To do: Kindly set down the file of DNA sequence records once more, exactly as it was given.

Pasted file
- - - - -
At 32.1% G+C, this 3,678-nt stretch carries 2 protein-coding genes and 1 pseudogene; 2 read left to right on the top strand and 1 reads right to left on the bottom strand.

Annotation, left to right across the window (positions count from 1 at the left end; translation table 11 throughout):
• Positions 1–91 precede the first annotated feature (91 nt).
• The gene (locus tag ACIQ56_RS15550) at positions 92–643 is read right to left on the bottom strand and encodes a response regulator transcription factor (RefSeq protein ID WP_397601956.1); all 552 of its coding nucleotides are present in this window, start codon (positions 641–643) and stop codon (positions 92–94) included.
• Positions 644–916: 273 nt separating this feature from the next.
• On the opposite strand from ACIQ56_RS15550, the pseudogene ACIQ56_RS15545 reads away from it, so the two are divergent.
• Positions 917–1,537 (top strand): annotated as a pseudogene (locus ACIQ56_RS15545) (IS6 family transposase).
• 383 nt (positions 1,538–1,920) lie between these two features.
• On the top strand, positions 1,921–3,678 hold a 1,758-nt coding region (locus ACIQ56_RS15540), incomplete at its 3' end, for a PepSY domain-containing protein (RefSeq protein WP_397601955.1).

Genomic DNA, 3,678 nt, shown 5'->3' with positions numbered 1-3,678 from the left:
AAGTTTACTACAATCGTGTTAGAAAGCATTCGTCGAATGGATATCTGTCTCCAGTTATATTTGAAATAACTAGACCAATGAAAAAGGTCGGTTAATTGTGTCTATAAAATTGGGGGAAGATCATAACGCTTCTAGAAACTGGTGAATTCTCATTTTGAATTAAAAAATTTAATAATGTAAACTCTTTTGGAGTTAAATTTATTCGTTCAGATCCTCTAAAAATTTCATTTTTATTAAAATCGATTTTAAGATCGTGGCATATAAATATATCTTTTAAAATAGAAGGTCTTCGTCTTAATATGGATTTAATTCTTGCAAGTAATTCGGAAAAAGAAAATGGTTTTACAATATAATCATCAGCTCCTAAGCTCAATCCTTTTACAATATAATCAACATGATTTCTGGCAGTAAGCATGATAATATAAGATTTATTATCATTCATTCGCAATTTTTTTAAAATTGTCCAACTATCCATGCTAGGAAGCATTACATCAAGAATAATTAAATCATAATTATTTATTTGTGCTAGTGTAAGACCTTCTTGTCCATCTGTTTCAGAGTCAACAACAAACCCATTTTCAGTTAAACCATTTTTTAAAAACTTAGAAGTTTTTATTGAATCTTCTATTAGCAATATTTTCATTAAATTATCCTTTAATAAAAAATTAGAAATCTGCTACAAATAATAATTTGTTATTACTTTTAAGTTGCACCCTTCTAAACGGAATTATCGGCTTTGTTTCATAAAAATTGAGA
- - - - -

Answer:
At 32.1% G+C, this 3,678-nt stretch carries 2 protein-coding genes and 1 pseudogene; 2 read left to right on the top strand and 1 reads right to left on the bottom strand.

Annotation, left to right across the window (positions count from 1 at the left end; translation table 11 throughout):
• Positions 1–91 precede the first annotated feature (91 nt).
• The gene (locus tag ACIQ56_RS15550) at positions 92–643 is read right to left on the bottom strand and encodes a response regulator transcription factor (RefSeq protein ID WP_397601956.1); all 552 of its coding nucleotides are present in this window, start codon (positions 641–643) and stop codon (positions 92–94) included.
• Positions 644–916: 273 nt separating this feature from the next.
• On the opposite strand from ACIQ56_RS15550, the pseudogene ACIQ56_RS15545 reads away from it, so the two are divergent.
• Positions 917–1,537 (top strand): annotated as a pseudogene (locus ACIQ56_RS15545) (IS6 family transposase).
• 383 nt (positions 1,538–1,920) lie between these two features.
• On the top strand, positions 1,921–3,678 hold a 1,758-nt coding region (locus ACIQ56_RS15540), incomplete at its 3' end, for a PepSY domain-containing protein (RefSeq protein WP_397601955.1).

Genomic DNA, 3,678 nt, shown 5'->3' with positions numbered 1-3,678 from the left:
AAGTTTACTACAATCGTGTTAGAAAGCATTCGTCGAATGGATATCTGTCTCCAGTTATATTTGAAATAACTAGACCAATGAAAAAGGTCGGTTAATTGTGTCTATAAAATTGGGGGAAGATCATAACGCTTCTAGAAACTGGTGAATTCTCATTTTGAATTAAAAAATTTAATAATGTAAACTCTTTTGGAGTTAAATTTATTCGTTCAGATCCTCTAAAAATTTCATTTTTATTAAAATCGATTTTAAGATCGTGGCATATAAATATATCTTTTAAAATAGAAGGTCTTCGTCTTAATATGGATTTAATTCTTGCAAGTAATTCGGAAAAAGAAAATGGTTTTACAATATAATCATCAGCTCCTAAGCTCAATCCTTTTACAATATAATCAACATGATTTCTGGCAGTAAGCATGATAATATAAGATTTATTATCATTCATTCGCAATTTTTTTAAAATTGTCCAACTATCCATGCTAGGAAGCATTACATCAAGAATAATTAAATCATAATTATTTATTTGTGCTAGTGTAAGACCTTCTTGTCCATCTGTTTCAGAGTCAACAACAAACCCATTTTCAGTTAAACCATTTTTTAAAAACTTAGAAGTTTTTATTGAATCTTCTATTAGCAATATTTTCATTAAATTATCCTTTAATAAAAAATTAGAAATCTGCTACAAATAATAATTTGTTATTACTTTTAAGTTGCACCCTTCTAAACGGAATTATCGGCTTTGTTTCATAAAAATTGAGA